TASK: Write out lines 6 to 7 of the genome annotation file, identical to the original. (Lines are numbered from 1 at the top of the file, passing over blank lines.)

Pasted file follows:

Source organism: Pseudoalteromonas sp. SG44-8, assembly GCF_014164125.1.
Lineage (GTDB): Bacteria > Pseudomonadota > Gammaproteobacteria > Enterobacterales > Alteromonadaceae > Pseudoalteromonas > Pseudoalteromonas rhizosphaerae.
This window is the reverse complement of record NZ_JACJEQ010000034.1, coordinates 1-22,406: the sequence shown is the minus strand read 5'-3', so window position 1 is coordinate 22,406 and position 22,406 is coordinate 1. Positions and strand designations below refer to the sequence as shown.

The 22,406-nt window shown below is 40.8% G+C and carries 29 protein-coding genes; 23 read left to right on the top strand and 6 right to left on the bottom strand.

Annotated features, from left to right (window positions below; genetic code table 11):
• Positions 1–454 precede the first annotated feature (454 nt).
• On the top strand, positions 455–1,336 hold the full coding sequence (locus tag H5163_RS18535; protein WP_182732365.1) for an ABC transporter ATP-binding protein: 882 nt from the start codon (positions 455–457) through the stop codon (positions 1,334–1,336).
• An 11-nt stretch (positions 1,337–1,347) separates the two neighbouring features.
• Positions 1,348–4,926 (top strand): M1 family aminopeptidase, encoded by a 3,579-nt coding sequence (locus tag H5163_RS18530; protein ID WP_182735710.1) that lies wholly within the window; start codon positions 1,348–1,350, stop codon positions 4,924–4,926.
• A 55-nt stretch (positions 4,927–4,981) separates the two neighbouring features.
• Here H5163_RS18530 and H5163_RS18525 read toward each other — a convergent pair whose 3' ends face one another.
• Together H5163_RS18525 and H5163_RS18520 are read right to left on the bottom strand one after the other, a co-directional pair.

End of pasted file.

• Positions 1–454 precede the first annotated feature (454 nt).
• On the top strand, positions 455–1,336 hold the full coding sequence (locus tag H5163_RS18535; protein WP_182732365.1) for an ABC transporter ATP-binding protein: 882 nt from the start codon (positions 455–457) through the stop codon (positions 1,334–1,336).